We are at the midpoint of the 2021 Maryland General Assembly session. The session’s pace is as fast moving as we would ordinarily find it. The many adaptations that the General Assembly made to meet the challenges caused by the COVID emergency are working and enabling us to fulfill out duty to the people of Maryland. We remain committed to addressing the urgent needs created in the wake of the pandemic and the separate and equally pressing needs that are also a part of our everyday life.
For this month’s update, I want to spend the time detailing the status of our legislative priorities and discuss our work advancing the needs and concerns of our district. The activities of the legislative session are beginning to grow increasingly hurried and determined as bills move across the hall from the Senate to the House or vice-versa for final passage. We continue our standard session routine: each morning we convene in the chamber and use afternoons for our committees as we ordinarily would. I take the privilege of serving you in the Maryland General Assembly to heart and approach each day determined to deliver for our district.
My new role as the Chair of Baltimore City’s Senate Delegation keeps me busy following all Senate activity affecting Baltimore City. The Delegation is where the six state senators whom represent the City in the Maryland General Assembly gather to discuss the matters affecting Baltimore and act on our agenda. The Delegation is focused on representing the interests, needs, and concerns of the city and its residents. One priority is ensuring that sufficient state funds are appropriated to support Baltimore City Public Schools’ academic, infrastructure, and operational needs. The Delegation holds hearings on important legislation that affects the City. The Mayor of Baltimore annually unveils a list of budget priorities for state consideration, which the Delegation works to secure.
We have created a new website for the Delegation, please tell us your thoughts so we keep you informed of our work. Below I have also provided a link to our recent weekly briefings.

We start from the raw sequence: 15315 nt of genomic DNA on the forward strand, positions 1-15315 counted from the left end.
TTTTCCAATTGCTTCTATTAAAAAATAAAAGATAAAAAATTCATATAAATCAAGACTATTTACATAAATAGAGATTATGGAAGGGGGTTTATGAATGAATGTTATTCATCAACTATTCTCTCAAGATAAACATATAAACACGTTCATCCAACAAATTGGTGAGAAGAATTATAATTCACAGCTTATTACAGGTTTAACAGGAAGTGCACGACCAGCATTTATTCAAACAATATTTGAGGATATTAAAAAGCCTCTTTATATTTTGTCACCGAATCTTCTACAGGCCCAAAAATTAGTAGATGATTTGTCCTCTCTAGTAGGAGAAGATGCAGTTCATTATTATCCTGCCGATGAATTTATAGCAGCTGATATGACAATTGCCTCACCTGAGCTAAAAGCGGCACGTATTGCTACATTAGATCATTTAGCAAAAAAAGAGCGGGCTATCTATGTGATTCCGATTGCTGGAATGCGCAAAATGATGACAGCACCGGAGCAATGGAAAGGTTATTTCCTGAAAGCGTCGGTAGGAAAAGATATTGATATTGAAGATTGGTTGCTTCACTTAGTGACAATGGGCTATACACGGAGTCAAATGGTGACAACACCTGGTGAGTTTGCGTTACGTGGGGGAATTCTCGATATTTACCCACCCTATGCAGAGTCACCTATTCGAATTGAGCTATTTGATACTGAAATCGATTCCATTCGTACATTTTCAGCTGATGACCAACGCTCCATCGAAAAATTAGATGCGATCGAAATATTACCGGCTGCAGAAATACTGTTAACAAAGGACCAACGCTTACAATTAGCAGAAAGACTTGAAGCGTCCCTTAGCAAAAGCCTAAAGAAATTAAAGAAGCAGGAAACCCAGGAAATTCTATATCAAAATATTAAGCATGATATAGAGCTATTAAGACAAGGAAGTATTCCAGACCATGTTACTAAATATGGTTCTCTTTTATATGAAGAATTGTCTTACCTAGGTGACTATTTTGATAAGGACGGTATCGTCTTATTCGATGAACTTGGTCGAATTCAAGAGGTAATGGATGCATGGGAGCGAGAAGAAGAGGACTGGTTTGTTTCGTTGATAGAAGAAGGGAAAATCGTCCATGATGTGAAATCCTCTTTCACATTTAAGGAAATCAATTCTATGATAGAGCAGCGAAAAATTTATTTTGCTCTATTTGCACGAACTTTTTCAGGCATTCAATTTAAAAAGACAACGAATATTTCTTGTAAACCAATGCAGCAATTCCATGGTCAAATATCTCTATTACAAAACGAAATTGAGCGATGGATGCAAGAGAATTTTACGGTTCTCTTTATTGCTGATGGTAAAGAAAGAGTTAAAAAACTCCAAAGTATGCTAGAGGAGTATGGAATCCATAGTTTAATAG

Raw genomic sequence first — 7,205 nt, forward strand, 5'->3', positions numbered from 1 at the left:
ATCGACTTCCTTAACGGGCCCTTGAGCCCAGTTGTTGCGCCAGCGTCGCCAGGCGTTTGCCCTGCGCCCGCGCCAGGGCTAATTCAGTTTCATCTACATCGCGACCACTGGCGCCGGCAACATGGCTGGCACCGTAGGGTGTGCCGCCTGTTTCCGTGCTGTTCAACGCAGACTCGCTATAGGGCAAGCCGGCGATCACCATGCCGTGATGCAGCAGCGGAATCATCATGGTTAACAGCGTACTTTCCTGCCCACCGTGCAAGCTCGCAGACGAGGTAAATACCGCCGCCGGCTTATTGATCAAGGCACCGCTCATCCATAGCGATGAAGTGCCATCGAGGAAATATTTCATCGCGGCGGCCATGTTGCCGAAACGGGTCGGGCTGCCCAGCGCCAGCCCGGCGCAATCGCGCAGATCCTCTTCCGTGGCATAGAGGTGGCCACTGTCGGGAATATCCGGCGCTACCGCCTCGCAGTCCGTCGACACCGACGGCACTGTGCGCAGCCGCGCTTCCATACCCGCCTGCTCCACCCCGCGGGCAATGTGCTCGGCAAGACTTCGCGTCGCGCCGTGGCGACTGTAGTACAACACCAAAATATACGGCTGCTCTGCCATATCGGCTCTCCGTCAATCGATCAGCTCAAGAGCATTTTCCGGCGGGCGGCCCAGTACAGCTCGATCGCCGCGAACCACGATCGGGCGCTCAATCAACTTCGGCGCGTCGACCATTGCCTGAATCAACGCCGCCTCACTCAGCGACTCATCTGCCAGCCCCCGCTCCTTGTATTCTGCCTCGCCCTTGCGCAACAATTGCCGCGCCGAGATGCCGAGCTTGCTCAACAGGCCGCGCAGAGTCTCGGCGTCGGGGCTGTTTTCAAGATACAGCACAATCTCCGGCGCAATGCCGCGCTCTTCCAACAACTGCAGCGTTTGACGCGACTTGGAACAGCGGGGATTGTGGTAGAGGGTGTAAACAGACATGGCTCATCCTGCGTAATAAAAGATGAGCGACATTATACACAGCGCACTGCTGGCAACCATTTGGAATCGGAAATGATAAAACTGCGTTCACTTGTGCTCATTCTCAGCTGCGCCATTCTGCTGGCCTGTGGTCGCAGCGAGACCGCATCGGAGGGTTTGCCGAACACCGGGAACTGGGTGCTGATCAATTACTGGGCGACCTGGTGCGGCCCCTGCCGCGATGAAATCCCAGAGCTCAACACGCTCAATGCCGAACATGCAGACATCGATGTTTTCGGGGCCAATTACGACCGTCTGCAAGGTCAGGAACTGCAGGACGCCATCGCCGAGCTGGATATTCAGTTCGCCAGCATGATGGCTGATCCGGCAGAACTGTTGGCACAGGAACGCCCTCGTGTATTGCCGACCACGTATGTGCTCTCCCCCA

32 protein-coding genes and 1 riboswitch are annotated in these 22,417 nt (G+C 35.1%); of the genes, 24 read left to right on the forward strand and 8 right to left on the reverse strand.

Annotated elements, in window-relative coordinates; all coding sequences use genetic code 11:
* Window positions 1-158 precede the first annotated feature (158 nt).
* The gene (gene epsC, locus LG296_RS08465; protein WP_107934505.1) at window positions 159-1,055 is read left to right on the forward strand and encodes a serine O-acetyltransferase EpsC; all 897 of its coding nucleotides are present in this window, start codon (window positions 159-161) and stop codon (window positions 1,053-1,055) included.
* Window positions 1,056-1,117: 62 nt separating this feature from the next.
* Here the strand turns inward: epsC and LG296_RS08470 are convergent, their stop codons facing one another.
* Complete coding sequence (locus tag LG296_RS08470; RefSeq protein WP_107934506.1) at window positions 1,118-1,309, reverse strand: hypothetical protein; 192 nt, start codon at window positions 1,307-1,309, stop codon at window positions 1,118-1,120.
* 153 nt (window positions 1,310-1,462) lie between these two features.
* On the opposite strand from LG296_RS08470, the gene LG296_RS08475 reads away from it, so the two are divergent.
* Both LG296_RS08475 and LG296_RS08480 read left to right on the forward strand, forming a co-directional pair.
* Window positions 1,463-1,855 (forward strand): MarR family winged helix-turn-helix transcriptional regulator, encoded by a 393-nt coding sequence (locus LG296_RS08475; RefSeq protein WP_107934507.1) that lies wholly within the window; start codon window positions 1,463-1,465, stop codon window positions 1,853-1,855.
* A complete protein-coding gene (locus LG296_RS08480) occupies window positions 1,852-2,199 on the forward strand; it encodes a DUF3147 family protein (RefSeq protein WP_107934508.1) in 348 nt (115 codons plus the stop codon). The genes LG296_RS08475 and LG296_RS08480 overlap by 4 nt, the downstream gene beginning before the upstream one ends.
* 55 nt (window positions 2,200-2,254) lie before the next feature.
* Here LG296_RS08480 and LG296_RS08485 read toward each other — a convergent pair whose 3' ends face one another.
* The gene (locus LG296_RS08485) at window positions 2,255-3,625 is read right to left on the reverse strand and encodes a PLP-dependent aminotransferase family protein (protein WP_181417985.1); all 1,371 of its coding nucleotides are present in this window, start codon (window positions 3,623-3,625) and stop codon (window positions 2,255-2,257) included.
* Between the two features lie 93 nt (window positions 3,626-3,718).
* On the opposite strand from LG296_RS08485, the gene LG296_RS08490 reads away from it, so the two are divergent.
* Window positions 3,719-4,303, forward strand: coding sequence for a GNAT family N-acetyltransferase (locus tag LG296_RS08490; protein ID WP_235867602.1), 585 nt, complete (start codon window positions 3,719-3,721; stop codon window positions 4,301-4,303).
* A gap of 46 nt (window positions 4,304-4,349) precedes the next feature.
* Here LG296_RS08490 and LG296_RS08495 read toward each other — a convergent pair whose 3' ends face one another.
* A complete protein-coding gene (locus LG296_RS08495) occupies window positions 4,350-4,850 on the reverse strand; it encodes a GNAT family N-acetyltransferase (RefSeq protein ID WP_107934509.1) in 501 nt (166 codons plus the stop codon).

We host weekly briefings to highlight issues of concern for Baltimore. Below is a list of the recent briefings and a link to the videos.
- January 18, 2021 – Resources for Local Small Businesses
- January 25, 2021 – COVID’s Impact to our Colleges and Universities with Dr. McCurdy – BCCC, Dr. Wilson – Morgan State University, Dr. Jenkins – Coppin State University, and Ron Daniels – Johns Hopkins University
- February 1, 2021 – Housing Resources
- Febuaray 8, 2021 –Baltimore’s Congressional Delegation
- Feburary 15, 2021 –City Administrator Christopher Shorter
- March 1, 2021 –Public Safety Briefing
- March 8, 2021 –Baltimore City Public Schools CEO Dr. Sonja Santelises and Baltimore Teachers Union President Diamonté Brown
“Members of the state Senate who represent Baltimore City are asking Gov. Lawrence J. Hogan Jr. (R) to redouble his efforts to get city residents vaccinated against COVID-19 — particularly people of color. In a Monday letter to Hogan, the lawmakers express “grave concerns” with the rollout of the state’s vaccination program, which they say “is not being executed equitably.” – Maryland Matters
Over the first weekend of March, the delegation wrote to Gov. Hogan following his public comments about the allocation of COVID vaccines delivered to Baltimore City. We noted that: “Currently, fewer than 40% of those vaccinated in Baltimore City have been Baltimore City residents. The racial disparity in vaccination is also alarming, with less than 6% of Black Baltimoreans, who comprise over 60% of the population, being vaccinated –compared with over 16% of white residents. Thus, we are asking for greater partnership to aid in getting City residents vaccinated.”